The native language of the Romans was Latin, an Italic language in the Indo-European family. Several forms of Latin existed, and the language evolved considerably over time, eventually becoming the Romance languages spoken today. Silver Age Latin was the most popular. Initially a highly inflectional and synthetic language, older forms of Latin rely little on word order, conveying meaning through a system of affixes attached to word stems. Like other Indo-European languages, Latin gradually became much more analytic over time and acquired conventionalized word orders as it lost more and more of its case system and associated inflections. Its alphabet, the Latin alphabet, is based on the Old Italic alphabet, which is in turn derived from the Greek alphabet. The Latin alphabet is still used today to write most European and many other languages. Although surviving Latin literature consists almost entirely of Classical Latin, an artificial and highly stylized and polished literary language from the 1st century BC, the actual spoken language of the Roman Empire was Vulgar Latin, which significantly differed from Classical Latin in grammar, vocabulary, and eventually pronunciation. Also, although Latin remained the main written language of the Roman Empire, Greek came to be the language spoken by the well-educated elite, as most of the literature studied by Romans was written in Greek. In the eastern half of the Roman Empire, which became the Byzantine Empire; Greek was the main lingua franca as it had been since the time of Alexander the Great, while Latin was mostly used by the Roman administration and its soldiers. Eventually Greek would supplant Latin as both the official written and spoken language of the Eastern Roman Empire, while the various dialects of Vulgar Latin used in the Western Roman Empire evolved into the modern Romance languages still used today. The expansion of the Roman Empire spread Latin throughout Europe, and over time Vulgar Latin evolved and dialectized in different locations, gradually shifting into a number of distinct Romance languages beginning in around the 9th century. Many of these languages, including French, Italian, Portuguese, Romanian, and Spanish,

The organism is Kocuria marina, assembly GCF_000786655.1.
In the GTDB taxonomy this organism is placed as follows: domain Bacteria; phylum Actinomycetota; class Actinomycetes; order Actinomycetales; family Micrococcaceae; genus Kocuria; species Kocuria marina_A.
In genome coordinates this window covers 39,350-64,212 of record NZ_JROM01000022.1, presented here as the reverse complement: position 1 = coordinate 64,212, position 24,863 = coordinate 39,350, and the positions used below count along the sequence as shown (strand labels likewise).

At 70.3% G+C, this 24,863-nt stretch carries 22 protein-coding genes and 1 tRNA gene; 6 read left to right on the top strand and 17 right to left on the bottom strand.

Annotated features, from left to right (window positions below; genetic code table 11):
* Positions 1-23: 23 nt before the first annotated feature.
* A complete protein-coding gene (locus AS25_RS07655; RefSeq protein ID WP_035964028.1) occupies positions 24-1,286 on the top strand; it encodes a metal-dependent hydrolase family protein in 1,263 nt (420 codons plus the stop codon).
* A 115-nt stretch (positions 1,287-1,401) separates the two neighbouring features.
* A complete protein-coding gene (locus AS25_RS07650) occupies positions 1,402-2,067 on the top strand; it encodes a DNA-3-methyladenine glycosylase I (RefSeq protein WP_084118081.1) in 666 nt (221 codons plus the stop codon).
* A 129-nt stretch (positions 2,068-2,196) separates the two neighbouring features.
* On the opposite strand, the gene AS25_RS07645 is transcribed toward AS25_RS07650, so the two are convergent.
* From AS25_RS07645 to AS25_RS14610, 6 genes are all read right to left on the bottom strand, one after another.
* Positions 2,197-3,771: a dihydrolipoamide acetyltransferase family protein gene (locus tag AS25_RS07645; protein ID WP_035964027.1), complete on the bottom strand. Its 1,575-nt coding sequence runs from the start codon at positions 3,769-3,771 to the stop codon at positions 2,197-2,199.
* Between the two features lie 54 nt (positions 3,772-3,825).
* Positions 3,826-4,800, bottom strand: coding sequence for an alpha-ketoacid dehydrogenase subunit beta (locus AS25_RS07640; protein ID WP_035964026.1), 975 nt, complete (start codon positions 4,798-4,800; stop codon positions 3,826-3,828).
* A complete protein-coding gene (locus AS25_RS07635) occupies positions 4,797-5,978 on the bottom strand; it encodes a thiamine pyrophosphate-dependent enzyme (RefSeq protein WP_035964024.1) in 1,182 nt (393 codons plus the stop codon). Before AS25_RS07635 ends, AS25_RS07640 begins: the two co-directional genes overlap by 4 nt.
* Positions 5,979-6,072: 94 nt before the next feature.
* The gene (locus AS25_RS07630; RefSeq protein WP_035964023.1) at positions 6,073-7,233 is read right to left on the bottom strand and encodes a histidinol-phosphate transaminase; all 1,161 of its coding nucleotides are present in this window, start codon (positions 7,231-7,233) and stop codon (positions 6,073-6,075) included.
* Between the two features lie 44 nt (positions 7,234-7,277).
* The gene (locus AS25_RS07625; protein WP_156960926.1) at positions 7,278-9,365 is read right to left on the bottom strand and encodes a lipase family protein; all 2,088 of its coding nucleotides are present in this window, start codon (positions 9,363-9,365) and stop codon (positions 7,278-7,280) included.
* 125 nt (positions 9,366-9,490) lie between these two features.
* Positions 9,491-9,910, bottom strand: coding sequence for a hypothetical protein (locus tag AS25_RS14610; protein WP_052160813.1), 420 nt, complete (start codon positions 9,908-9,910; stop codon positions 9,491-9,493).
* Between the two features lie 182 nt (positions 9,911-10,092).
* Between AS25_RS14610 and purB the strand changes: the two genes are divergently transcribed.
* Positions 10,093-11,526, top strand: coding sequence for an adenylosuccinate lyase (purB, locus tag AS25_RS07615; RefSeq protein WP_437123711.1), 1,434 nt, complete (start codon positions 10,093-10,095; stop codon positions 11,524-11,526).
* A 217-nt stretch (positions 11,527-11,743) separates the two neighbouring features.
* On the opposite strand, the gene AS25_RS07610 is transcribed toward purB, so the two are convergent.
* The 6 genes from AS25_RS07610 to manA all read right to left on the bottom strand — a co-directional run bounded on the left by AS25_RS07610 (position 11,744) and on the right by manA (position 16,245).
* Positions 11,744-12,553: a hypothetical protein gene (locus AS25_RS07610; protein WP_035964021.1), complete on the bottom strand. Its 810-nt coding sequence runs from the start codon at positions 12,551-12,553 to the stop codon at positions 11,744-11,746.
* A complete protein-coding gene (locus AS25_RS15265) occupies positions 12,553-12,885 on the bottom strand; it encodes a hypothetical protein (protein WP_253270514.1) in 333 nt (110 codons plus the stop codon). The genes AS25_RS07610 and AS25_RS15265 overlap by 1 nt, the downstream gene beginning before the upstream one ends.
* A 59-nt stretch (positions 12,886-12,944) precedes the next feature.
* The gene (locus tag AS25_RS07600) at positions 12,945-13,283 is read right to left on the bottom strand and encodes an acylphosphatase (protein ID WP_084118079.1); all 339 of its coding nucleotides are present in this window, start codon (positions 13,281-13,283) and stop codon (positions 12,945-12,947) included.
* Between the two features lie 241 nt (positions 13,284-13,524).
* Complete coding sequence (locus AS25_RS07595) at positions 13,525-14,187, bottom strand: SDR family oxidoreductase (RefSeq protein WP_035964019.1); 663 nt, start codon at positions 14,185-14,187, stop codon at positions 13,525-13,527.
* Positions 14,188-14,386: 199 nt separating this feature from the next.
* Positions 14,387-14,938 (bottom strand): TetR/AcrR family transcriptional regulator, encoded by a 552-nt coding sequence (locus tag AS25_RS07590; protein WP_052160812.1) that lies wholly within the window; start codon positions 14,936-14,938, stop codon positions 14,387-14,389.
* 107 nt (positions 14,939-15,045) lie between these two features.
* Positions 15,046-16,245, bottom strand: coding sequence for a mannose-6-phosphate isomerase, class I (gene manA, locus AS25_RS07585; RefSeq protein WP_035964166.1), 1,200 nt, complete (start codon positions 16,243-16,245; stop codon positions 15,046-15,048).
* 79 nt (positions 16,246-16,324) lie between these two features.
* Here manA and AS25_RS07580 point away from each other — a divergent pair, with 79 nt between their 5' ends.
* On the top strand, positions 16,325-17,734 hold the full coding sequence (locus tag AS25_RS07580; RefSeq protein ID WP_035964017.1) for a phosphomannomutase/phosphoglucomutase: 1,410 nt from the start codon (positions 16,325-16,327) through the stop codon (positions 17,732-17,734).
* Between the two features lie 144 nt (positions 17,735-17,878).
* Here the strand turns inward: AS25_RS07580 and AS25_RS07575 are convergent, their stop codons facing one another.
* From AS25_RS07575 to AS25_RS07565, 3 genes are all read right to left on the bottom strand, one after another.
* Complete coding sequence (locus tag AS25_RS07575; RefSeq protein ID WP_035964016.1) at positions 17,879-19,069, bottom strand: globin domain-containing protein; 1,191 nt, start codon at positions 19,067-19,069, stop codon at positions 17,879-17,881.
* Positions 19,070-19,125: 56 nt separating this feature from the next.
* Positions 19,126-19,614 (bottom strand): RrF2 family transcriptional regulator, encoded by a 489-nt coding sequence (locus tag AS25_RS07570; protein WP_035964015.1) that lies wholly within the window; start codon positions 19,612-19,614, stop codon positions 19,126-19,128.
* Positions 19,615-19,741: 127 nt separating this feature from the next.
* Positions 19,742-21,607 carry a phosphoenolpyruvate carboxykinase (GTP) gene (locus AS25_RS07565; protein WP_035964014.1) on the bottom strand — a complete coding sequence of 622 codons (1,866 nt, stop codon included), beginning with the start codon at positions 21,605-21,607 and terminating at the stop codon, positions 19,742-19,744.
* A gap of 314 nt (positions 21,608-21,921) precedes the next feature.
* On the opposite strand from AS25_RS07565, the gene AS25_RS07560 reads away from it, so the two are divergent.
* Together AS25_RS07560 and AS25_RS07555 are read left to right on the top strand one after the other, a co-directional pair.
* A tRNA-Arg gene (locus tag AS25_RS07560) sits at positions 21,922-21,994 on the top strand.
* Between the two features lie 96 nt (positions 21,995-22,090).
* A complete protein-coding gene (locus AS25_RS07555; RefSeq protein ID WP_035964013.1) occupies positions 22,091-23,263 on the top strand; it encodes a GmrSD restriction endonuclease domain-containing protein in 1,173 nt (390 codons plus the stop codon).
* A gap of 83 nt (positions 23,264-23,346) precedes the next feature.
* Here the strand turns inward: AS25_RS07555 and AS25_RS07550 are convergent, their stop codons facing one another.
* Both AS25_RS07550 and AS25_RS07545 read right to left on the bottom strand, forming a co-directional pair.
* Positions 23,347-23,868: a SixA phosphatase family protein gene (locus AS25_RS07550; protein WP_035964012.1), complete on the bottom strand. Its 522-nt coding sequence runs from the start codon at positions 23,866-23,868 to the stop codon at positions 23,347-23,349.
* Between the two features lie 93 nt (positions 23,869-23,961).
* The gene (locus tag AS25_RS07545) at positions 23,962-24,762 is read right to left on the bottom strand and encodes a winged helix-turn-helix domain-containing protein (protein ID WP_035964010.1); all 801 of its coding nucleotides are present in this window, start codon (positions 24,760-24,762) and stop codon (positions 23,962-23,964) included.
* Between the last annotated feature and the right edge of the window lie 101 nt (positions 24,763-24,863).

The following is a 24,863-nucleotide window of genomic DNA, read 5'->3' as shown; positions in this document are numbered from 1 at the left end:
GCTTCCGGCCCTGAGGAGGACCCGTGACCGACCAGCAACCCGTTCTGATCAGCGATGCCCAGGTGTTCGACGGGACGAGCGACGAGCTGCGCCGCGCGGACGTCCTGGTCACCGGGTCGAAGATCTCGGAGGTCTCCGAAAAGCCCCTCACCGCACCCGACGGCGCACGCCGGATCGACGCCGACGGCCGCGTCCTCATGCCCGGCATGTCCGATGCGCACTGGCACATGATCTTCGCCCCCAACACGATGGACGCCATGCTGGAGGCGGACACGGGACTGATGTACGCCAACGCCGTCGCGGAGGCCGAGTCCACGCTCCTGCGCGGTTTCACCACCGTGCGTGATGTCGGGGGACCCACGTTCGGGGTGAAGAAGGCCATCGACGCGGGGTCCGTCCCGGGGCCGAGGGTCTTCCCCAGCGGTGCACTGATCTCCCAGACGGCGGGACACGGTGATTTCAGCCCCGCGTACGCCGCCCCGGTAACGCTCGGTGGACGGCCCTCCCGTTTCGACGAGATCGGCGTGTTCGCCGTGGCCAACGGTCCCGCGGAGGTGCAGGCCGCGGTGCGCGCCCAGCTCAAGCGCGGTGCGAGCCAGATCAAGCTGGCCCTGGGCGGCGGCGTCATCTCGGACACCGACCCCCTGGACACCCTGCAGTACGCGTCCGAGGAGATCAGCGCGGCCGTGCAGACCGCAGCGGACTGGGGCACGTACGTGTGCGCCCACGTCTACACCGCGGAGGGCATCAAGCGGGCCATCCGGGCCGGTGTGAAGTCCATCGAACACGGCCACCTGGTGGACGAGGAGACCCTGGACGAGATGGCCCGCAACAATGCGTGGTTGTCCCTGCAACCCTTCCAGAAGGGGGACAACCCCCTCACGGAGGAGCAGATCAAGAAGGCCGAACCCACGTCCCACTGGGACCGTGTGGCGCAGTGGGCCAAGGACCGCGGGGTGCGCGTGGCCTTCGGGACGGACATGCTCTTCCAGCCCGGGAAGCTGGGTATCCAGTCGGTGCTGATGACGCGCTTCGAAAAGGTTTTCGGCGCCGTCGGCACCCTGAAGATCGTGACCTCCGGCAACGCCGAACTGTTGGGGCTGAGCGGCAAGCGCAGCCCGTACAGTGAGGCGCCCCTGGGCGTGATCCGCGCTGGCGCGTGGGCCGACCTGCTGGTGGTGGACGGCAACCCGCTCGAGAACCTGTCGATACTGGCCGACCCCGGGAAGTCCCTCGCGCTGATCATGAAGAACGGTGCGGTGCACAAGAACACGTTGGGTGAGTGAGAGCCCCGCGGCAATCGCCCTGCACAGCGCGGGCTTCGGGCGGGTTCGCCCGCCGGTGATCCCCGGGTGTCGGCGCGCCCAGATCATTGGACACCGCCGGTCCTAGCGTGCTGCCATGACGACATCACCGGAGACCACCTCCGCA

flourished, the differences between them growing greater over time. Although English is Germanic rather than Romanic in origin—Britannia was a Roman province, but the Roman presence in Britain had effectively disappeared by the time of the Anglo-Saxon invasions—English today borrows heavily from Latin and Latin-derived words. Old English borrowings were relatively sparse and drew mainly from ecclesiastical usage after the Christianization of England. When William the Conqueror invaded England from Normandy in 1066, he brought with him a considerable number of retainers who spoke Anglo-Norman French, a Romance language derived from Latin. Anglo-Norman French remained the language of the English upper classes for centuries, and the number of Latinate words in English increased immensely through borrowing during this Middle English period. More recently, during the Modern English period, the revival of interest in classical culture during the Renaissance led to a great deal of conscious adaptation of words from Classical Latin authors into English. Although Latin is an extinct language with very few remaining fluent speakers, it remains in use in many ways. In particular, Latin has survived through Ecclesiastical Latin, the traditional language of the Roman Catholic Church and one of the official languages of the Vatican City. Although distinct from both Classical and Vulgar Latin in a number of ways, Ecclesiastical Latin was more stable than typical Medieval Latin. More Classical sensibilities eventually re-emerged in the Renaissance with Humanist Latin. Due to both the prevalence of Christianity and the enduring influence of the Roman civilization, Latin became western Europe's lingua franca, a language used to cross international borders, such as for academic and diplomatic usage. A deep knowledge of classical Latin was a standard part of the educational curriculum in many western countries until well into the 20th century, and is still taught in many schools today. Although it was eventually supplanted in this respect by French in the 19th century and English in the 20th, Latin continues to see heavy use in religious, legal, and scientific terminology, and in academia in general.